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About Last Night: Second (sixth?) verse, same as the first for the Carolina Hurricanes

What did we learn about the Canes last night in their 4-2 loss to the Red Wings? Very little that we didn’t already know.

Jamie Kellner

It seems like we’ve been singing the same song about the Carolina Hurricanes throughout this six-game road trip: some positive signs surrounding a horror story. Last night, the horror story came in a 10-minute stretch of the first period, with the Detroit Red Wings jumping out to an early 3-0 lead, withstanding the expected Carolina surge, and potting an insurance goal late to send the Canes to their fifth defeat in six games.

I Need A 60-Minute Man

At this point you pretty much can take to the bank that the Canes are going to have a stretch of simply horrific play sometime in the course of a game. To their credit, they have yet to put in a full 60-minute performance of outright suck, but in the NHL, even switching off for 10 or 15 minutes is usually enough to seal a team’s fate.

Case in point: the first period last night. The Wings were up 3-0 and absolutely controlling play in every sense, leading to some really ugly-looking stats at the first intermission:

I mean, you have to really work to have a 39.2% even-strength CF in just one period.

But the Canes managed to work around their slow start and really control the play in the final 40 minutes. Problem was, their first period burned them, and despite nearly 70% possession in the final two periods, it was too deep a hole to dig out of. Notice, especially, how well Brett Pesce and Ron Hainsey played in the last two periods.

Now, you could make the argument — and have a solid leg to stand on — that score effects played a big role; after all, as we’ve learned this season, the three-goal lead is The Worst Lead In Hockey (tm). But Pesce, in particular, was a +13 in the final two periods, and the pairing as a whole went from a -14 to a +11 in the final 40 minutes. That’s solid play, and Pesce was rewarded with his first point of the season, assisting on Jordan Staal’s goal that cut it to 3-1.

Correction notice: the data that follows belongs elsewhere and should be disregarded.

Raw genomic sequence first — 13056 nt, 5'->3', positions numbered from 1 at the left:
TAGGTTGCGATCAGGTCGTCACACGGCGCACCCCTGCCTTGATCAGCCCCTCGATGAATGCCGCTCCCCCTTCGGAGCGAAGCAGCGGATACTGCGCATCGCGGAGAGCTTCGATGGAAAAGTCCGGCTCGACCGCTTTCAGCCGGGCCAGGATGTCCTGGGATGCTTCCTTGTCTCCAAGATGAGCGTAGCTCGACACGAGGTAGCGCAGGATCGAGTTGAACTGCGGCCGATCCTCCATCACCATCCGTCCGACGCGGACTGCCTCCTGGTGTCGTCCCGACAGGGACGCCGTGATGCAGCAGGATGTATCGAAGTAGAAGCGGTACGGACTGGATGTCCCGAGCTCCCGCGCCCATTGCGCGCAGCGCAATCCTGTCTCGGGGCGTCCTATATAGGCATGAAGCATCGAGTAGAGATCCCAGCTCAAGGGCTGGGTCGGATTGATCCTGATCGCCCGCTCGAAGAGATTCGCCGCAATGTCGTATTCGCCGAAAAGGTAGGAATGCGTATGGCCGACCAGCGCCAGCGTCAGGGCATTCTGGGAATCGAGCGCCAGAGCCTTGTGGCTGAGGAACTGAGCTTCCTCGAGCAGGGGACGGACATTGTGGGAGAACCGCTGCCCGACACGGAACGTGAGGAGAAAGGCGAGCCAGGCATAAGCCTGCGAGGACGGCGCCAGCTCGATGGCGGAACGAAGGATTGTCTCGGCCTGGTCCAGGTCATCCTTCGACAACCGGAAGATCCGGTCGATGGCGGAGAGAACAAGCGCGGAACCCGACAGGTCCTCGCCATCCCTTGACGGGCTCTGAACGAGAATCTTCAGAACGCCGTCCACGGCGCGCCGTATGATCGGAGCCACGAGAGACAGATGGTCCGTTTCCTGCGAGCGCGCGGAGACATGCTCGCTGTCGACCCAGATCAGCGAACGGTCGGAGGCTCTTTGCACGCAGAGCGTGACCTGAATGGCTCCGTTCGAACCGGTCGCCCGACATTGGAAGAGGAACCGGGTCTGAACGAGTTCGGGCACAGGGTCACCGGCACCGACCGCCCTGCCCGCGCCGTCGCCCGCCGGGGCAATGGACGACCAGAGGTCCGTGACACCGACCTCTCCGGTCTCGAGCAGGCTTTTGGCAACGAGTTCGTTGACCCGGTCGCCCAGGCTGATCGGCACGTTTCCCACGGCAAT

Whither Justin Faulk?

Remember last season when Faulk went gangbusters early in the season? This year, it’s anything but. The numbers don’t lie: no matter who he plays with, Faulk is underperforming.

Faulk WOWY Data from / Visualization from

Faulk has spent most of his time with Jaccob Slavin and Ron Hainsey, both of whom have a higher relative shot-attempt percentage without Faulk than with him. In Slavin’s case, it’s a difference of more than 10%.

Faulk is playing more minutes than any other defenseman, and offensively he’s fine, his five points tied for the most among defensemen with Noah Hanifin. But when your chief minutes-muncher is such a liability in his own zone, it’s little wonder why the Canes are handing out goals like they’re fried candy bars at the State Fair.

The Requisite Section About The Goaltending

You knew it was coming. There’s not much that can be said at this point other than yes, it would be nice to get a big save every once in a while. The first goal last night is a perfect case study: Ward is slow to get set for the pass from Andreas Athanasiou, and the puck is off Thomas Vanek’s stick and into the net through Ward’s legs before he can snap the five-hole shut.

Needless to say, Ward was not happy after his team went down 2-0 seven minutes later...

...and it was a minor surprise that Bill Peters left him in to start the second period. However, without that decision, we never would have seen possibly the most awkward breakaway of all time not involving Marek Malik.

The most concerning thing about the Canes’ performances in goal so far this season — and this is a positional thing, not just a Ward thing, despite the fact that Eddie Lack has had a bit more success — is that while their even-strength shooting percentage of 9.3% is solidly in the middle of the pack, ranking 13th in the NHL, their even-strength PDO of 96.2 is the worst in the league.

There’s no other way to put it: even with a better than average shooting percentage, the Canes stand no chance as long as their goaltending is below replacement level. We thought going into the season that the Canes would have trouble scoring, and so far while they’re right in the middle - 15th out of 30 teams - in goal scoring, they’d have to be shooting the lights out to overcome the subpar play in net.

Generally speaking, you would want 9-10% of a PDO to come from shooting percentage, and 90-91% from save percentage. The Canes’ skaters are holding up their end of the bargain. It’s time for the goaltenders to do likewise.